France: potential causes behind the terrorist attack tragedies

Jared BarkerTragedy strikes again. Location? The south of France or the north of France: it doesn’t seem to matter. Nowhere in France seems to be immune to these attacks.

Sadly, this is no longer a surprise. The city of Paris has been attacked several times. There were riots in 2005 that were race-related over then under-secretary Nicholas Sarkozy’s racially insensitive remarks. The tension in France has been building for far too long and sadly the war on terror only raised the stakes.

France has a large population of legal immigrants whose primary language is Arabic. Speaking Arabic in France is like speaking Spanish in America. It is the second most common language. For years this segment of the population has been treated as if they were inferior. Immigrant children often grow up with chips on their shoulders placed there by parents who taught them to survive in a culture that doesn’t exist in France. This culture is flanked by what is known as Le Front National, a party that at its core wants “France for the French.” Anything non-French is demonized.

The Le Front National was long-headed by Jean Marie Le Pen until few years ago he ceded control of the party to his daughter Marine. Le Pen made it down to the final two at one point because everyone despised the government of Jacques Chirac in 2002. But when it came down to it the French never thought Le Pen was a viable leader. The man was simply too much of an extremist. (On a side note: the 2002 French election has similarities to the 2016 American presidential elections in some ways except that neither option seems to be less disgusting whereas the French decided to go with the evil they know and reelect Chirac.)

France has areas in most midsized and major cities known colloquially as ZUPs. These “zones of primary urbanization” were mostly constructed as government-subsidized housing, much like “the projects” that some American cities have. These zones exist almost everywhere in France and are universally treated as places where second-class people live. You’ll likely get some odd looks if you tell people you live in the ZUP. The widespread existence of such areas, which are not altogether foreign concepts to most Americans, in many cases only exist in theory for French who live in less populated areas. With France, the only sparsely populated area you have is in the very middle of the country called the Massif Central. There’s pretty much nothing there. No rail lines, not a lot of people, mostly just farmers and their crops. Europe is by nature more of a pressure cooker because you have a country which is barely bigger than California with more than double its population.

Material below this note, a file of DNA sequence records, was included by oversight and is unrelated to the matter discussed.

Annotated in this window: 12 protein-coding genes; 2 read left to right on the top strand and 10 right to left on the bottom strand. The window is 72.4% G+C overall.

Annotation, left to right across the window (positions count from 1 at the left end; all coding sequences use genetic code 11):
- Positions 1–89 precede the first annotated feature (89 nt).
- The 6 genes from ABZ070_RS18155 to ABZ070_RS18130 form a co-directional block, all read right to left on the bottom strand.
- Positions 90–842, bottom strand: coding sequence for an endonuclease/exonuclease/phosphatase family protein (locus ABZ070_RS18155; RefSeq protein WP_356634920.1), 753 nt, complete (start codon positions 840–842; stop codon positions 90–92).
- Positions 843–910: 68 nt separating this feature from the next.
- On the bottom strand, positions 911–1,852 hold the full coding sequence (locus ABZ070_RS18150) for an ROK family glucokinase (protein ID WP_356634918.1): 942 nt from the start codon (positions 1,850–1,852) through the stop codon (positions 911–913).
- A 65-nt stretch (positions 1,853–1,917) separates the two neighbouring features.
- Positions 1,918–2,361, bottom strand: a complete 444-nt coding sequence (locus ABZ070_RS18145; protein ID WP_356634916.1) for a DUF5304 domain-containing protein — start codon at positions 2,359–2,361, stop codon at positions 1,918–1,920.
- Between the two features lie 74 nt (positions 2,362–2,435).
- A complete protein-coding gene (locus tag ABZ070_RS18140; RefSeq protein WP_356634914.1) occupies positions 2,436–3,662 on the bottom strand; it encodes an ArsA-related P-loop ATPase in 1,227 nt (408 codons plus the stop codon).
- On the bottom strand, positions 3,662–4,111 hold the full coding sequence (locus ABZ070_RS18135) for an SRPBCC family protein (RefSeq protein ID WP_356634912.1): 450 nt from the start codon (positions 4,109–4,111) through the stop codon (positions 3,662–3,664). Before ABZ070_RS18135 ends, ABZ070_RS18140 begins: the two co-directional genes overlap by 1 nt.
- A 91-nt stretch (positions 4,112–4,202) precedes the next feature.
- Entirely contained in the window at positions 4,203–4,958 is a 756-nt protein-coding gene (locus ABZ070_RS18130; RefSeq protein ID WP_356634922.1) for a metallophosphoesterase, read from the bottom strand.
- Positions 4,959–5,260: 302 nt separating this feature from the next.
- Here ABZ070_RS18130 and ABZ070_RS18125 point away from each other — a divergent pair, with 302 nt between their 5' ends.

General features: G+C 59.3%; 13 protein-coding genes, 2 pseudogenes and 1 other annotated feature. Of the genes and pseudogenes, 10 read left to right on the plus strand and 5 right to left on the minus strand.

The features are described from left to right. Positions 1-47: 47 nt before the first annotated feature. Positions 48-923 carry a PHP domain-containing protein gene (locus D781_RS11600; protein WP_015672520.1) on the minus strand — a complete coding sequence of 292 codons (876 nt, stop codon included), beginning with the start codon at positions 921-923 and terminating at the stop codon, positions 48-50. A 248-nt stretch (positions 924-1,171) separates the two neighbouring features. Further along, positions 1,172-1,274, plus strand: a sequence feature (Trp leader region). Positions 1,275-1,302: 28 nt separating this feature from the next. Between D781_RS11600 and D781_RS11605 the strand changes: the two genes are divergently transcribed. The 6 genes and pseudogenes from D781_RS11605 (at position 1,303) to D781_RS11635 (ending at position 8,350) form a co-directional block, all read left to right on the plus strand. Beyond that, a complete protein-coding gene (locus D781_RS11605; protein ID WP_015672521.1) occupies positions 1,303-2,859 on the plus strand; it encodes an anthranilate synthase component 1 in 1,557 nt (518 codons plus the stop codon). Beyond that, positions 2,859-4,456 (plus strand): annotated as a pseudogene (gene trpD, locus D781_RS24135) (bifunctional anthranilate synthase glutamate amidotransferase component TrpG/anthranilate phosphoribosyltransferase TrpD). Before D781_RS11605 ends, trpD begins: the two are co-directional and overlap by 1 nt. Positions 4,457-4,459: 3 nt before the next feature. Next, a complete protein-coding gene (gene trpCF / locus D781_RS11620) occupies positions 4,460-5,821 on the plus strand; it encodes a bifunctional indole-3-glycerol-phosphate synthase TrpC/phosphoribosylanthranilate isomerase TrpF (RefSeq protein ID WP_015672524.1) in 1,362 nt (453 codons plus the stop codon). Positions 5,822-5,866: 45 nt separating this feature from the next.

For a country with literature like “The Foreigner” by Albert Camus this all seems to be very backwards. Colonialism seems to have done quite a bit of damage to present-day France. Its after effects are felt at home and abroad and in modern immigration policies.

Given the fact that people can migrate into the country via rail and boat mostly unchecked, especially since Germany has so boldly declared their open-borders policy, you’ve got a recipe for disaster, if even just a few members of ISIS or any another radical Islamic group radicalizes fellow French Muslims who are already disgruntled about living conditions.

All of this may seem like old news now because of the attempted coup in Turkey but similar forces were at work in both places. Except maybe Enes Kanter is the one that tried to take over Turkey.

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